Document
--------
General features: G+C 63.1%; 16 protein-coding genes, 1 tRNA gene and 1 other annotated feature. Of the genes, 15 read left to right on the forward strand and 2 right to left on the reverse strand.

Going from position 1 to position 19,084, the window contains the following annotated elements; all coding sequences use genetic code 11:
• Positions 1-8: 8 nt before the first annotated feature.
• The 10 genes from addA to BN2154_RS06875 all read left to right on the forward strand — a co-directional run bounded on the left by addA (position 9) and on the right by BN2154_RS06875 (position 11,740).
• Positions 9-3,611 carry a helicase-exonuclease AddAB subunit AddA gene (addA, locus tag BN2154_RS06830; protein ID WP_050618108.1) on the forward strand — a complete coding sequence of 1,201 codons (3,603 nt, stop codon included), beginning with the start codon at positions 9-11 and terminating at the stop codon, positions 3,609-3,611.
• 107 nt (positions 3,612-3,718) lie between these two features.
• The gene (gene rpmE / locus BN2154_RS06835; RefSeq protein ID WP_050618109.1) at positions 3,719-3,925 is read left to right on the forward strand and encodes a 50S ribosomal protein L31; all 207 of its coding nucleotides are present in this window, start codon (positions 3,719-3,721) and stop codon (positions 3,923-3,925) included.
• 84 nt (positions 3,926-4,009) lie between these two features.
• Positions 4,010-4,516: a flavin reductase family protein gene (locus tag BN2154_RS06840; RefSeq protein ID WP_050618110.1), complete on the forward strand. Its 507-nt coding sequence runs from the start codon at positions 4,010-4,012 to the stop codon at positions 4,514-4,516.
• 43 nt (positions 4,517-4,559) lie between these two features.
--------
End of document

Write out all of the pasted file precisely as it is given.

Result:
General features: G+C 63.1%; 16 protein-coding genes, 1 tRNA gene and 1 other annotated feature. Of the genes, 15 read left to right on the forward strand and 2 right to left on the reverse strand.

Going from position 1 to position 19,084, the window contains the following annotated elements; all coding sequences use genetic code 11:
• Positions 1-8: 8 nt before the first annotated feature.
• The 10 genes from addA to BN2154_RS06875 all read left to right on the forward strand — a co-directional run bounded on the left by addA (position 9) and on the right by BN2154_RS06875 (position 11,740).
• Positions 9-3,611 carry a helicase-exonuclease AddAB subunit AddA gene (addA, locus tag BN2154_RS06830; protein ID WP_050618108.1) on the forward strand — a complete coding sequence of 1,201 codons (3,603 nt, stop codon included), beginning with the start codon at positions 9-11 and terminating at the stop codon, positions 3,609-3,611.
• 107 nt (positions 3,612-3,718) lie between these two features.
• The gene (gene rpmE / locus BN2154_RS06835; RefSeq protein ID WP_050618109.1) at positions 3,719-3,925 is read left to right on the forward strand and encodes a 50S ribosomal protein L31; all 207 of its coding nucleotides are present in this window, start codon (positions 3,719-3,721) and stop codon (positions 3,923-3,925) included.
• 84 nt (positions 3,926-4,009) lie between these two features.
• Positions 4,010-4,516: a flavin reductase family protein gene (locus tag BN2154_RS06840; RefSeq protein ID WP_050618110.1), complete on the forward strand. Its 507-nt coding sequence runs from the start codon at positions 4,010-4,012 to the stop codon at positions 4,514-4,516.
• 43 nt (positions 4,517-4,559) lie between these two features.